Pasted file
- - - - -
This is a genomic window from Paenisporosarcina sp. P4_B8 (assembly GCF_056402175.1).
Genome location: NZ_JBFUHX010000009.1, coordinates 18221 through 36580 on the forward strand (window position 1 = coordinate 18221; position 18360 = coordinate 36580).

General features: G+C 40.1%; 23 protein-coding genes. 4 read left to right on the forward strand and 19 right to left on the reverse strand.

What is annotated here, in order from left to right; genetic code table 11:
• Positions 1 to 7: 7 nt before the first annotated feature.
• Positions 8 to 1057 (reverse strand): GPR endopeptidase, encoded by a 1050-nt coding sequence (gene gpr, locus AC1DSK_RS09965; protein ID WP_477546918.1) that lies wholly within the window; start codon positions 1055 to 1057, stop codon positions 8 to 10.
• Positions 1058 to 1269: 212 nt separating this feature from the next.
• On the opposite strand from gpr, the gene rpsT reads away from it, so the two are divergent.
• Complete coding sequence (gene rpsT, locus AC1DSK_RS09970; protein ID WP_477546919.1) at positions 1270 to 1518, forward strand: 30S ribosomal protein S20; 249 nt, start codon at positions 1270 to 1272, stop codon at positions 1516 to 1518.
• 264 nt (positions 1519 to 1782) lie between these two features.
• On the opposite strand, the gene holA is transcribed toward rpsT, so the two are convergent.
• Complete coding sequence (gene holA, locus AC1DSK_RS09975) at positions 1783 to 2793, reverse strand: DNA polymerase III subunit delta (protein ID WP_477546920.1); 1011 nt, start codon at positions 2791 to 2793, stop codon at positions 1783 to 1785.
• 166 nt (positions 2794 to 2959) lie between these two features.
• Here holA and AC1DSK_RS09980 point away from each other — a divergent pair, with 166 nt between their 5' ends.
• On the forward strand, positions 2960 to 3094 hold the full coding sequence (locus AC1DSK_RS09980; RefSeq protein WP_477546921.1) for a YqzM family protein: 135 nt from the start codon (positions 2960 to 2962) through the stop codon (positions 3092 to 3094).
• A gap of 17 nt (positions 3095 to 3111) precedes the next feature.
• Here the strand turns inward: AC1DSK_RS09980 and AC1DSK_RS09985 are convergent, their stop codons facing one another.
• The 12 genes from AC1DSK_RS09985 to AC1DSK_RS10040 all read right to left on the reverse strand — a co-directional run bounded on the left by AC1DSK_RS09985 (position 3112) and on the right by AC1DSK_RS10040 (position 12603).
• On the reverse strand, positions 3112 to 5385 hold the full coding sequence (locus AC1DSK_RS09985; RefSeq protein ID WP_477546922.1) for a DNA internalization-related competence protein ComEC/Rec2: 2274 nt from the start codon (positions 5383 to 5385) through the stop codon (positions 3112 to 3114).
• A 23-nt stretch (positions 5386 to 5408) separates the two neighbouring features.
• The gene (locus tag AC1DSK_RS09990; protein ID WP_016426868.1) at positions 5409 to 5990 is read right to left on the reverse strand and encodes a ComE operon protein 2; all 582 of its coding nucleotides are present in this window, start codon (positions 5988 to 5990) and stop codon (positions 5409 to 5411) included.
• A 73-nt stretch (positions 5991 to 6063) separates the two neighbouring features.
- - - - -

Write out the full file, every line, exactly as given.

This is a genomic window from Paenisporosarcina sp. P4_B8 (assembly GCF_056402175.1).
Genome location: NZ_JBFUHX010000009.1, coordinates 18221 through 36580 on the forward strand (window position 1 = coordinate 18221; position 18360 = coordinate 36580).

General features: G+C 40.1%; 23 protein-coding genes. 4 read left to right on the forward strand and 19 right to left on the reverse strand.

What is annotated here, in order from left to right; genetic code table 11:
• Positions 1 to 7: 7 nt before the first annotated feature.
• Positions 8 to 1057 (reverse strand): GPR endopeptidase, encoded by a 1050-nt coding sequence (gene gpr, locus AC1DSK_RS09965; protein ID WP_477546918.1) that lies wholly within the window; start codon positions 1055 to 1057, stop codon positions 8 to 10.
• Positions 1058 to 1269: 212 nt separating this feature from the next.
• On the opposite strand from gpr, the gene rpsT reads away from it, so the two are divergent.
• Complete coding sequence (gene rpsT, locus AC1DSK_RS09970; protein ID WP_477546919.1) at positions 1270 to 1518, forward strand: 30S ribosomal protein S20; 249 nt, start codon at positions 1270 to 1272, stop codon at positions 1516 to 1518.
• 264 nt (positions 1519 to 1782) lie between these two features.
• On the opposite strand, the gene holA is transcribed toward rpsT, so the two are convergent.
• Complete coding sequence (gene holA, locus AC1DSK_RS09975) at positions 1783 to 2793, reverse strand: DNA polymerase III subunit delta (protein ID WP_477546920.1); 1011 nt, start codon at positions 2791 to 2793, stop codon at positions 1783 to 1785.
• 166 nt (positions 2794 to 2959) lie between these two features.
• Here holA and AC1DSK_RS09980 point away from each other — a divergent pair, with 166 nt between their 5' ends.
• On the forward strand, positions 2960 to 3094 hold the full coding sequence (locus AC1DSK_RS09980; RefSeq protein WP_477546921.1) for a YqzM family protein: 135 nt from the start codon (positions 2960 to 2962) through the stop codon (positions 3092 to 3094).
• A gap of 17 nt (positions 3095 to 3111) precedes the next feature.
• Here the strand turns inward: AC1DSK_RS09980 and AC1DSK_RS09985 are convergent, their stop codons facing one another.
• The 12 genes from AC1DSK_RS09985 to AC1DSK_RS10040 all read right to left on the reverse strand — a co-directional run bounded on the left by AC1DSK_RS09985 (position 3112) and on the right by AC1DSK_RS10040 (position 12603).
• On the reverse strand, positions 3112 to 5385 hold the full coding sequence (locus AC1DSK_RS09985; RefSeq protein ID WP_477546922.1) for a DNA internalization-related competence protein ComEC/Rec2: 2274 nt from the start codon (positions 5383 to 5385) through the stop codon (positions 3112 to 3114).
• A 23-nt stretch (positions 5386 to 5408) separates the two neighbouring features.
• The gene (locus tag AC1DSK_RS09990; protein ID WP_016426868.1) at positions 5409 to 5990 is read right to left on the reverse strand and encodes a ComE operon protein 2; all 582 of its coding nucleotides are present in this window, start codon (positions 5988 to 5990) and stop codon (positions 5409 to 5411) included.
• A 73-nt stretch (positions 5991 to 6063) separates the two neighbouring features.